On record: Step back

Here are two scary words for you: strategic planning. Or it could be they’re not so much scary as remote. Strategic planning is for the big guys, not someone like you with fewer than 30 employees. You’re busy from sunup until past sundown making sure you meet all your commitments – especially those to your crew.

Gerald Roberts, one of our 12 Contractor of the Year finalists this year, found himself in the same situation. The Berthould, Colorado, site development contractor entered the business at age 18 and found himself doing it all – estimating the work, managing every project, running his crews and writing the checks.

“What’s the big deal?” you may ask. “So do I.”

The big deal was that in the middle of all this Gerald had gotten married and had two boys (his wife Joby is now pregnant with twins). He found the 80-hour weeks he was putting in left him too exhausted to devote much time to his family. So he called in an outside consultant, which more than anything gave him a new perspective. Now instead of concentrating on all the niggling details of his business, he focuses on marketing and selling his company … and can be home in time to tuck his boys into bed. “I’m on the verge of working on the business rather than in it,” he says. Another benefit: he’s down to a 50-hour work week.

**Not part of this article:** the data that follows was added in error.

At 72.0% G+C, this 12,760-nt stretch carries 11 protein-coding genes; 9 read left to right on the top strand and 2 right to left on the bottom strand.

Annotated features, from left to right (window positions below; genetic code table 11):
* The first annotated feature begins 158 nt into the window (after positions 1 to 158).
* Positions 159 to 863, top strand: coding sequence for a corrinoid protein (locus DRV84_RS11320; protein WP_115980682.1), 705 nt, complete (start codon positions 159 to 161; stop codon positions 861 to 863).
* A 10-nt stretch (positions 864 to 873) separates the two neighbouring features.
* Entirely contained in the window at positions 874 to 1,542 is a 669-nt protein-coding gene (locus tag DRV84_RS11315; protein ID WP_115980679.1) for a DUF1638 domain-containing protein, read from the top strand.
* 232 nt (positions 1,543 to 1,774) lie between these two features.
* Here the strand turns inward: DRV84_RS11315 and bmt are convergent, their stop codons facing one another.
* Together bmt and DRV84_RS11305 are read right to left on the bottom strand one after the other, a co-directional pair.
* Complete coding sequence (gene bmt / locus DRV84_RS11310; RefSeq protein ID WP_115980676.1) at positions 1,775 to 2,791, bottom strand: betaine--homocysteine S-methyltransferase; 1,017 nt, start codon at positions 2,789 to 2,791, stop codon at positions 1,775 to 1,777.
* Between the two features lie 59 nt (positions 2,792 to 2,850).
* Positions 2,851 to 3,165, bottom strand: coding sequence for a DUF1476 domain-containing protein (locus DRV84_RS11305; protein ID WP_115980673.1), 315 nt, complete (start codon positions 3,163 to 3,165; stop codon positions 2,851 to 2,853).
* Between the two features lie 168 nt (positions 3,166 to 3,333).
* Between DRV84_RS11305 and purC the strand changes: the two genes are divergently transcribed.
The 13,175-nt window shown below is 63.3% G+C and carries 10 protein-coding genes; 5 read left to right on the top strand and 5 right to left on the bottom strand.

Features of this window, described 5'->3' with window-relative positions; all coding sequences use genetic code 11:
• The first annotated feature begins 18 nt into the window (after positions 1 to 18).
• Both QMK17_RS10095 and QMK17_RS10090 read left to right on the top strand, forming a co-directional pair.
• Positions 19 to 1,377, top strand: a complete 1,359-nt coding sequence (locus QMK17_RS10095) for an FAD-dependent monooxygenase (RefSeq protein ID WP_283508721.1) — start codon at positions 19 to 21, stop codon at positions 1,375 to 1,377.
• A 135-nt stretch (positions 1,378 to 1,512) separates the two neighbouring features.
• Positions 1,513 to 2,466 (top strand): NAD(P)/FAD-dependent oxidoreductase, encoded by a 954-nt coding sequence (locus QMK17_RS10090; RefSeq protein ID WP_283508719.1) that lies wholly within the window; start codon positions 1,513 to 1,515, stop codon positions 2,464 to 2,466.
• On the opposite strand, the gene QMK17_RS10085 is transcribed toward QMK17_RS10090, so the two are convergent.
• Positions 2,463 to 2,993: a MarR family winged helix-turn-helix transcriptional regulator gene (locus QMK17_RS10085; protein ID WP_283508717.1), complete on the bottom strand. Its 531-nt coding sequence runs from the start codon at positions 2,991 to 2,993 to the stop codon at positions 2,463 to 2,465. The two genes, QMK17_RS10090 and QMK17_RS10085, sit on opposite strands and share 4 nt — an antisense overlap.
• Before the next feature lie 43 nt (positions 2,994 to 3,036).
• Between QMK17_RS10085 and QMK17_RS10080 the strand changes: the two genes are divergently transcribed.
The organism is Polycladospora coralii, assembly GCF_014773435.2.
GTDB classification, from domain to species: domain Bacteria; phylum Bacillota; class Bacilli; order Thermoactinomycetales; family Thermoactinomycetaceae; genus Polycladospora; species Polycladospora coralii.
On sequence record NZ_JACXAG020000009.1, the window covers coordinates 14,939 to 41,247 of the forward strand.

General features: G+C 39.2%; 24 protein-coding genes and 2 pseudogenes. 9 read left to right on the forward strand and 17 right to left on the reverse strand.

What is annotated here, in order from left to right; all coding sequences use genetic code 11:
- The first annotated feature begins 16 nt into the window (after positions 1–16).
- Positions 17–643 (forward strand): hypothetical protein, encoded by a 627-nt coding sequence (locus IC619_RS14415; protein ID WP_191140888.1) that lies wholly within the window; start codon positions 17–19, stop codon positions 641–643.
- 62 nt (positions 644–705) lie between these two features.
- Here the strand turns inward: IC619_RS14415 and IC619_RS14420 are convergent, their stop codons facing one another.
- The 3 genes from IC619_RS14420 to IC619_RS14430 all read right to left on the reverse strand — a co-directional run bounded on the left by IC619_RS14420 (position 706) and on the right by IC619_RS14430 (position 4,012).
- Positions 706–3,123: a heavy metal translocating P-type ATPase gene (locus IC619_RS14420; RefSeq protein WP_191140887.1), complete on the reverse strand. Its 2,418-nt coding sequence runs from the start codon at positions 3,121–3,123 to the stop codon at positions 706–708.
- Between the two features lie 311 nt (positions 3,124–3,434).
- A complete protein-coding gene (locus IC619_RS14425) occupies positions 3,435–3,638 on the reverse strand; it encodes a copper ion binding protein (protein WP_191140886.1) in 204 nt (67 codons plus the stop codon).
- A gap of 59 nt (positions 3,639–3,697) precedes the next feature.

Ah, but I know what you’re thinking: “consultant equals expensive.” Maybe, maybe not. I don’t know what Gerald’s consultant cost, but he did tell me he just used him once. And while companies like IBM may pursue strategic planning in a quest for higher revenues and profit, my guess is Gerald’s reason would be more like yours: a better quality of life. What profit is there in building your business if that’s all you have left at the end of the day?

Besides, this kind of strategic planning or reorganizing your priorities or whatever you want to call it may only involve the expense of your time. Look around you. Who’s got a good business head? Who’s separated enough from your business they can have an unimpeded view of your prospects two years from now? Whom can you confide in, knowing there’s no question of a breach of ethics? You could even form an impromptu committee made up of several individuals with different strengths.

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It’s not like you don’t know how to ask for help – contractors call on each other all the time to get out of jobsite binds. But sometimes the trick is knowing when to ask.

“I knew there had to be an easier way,” Gerald says. And for him, there was.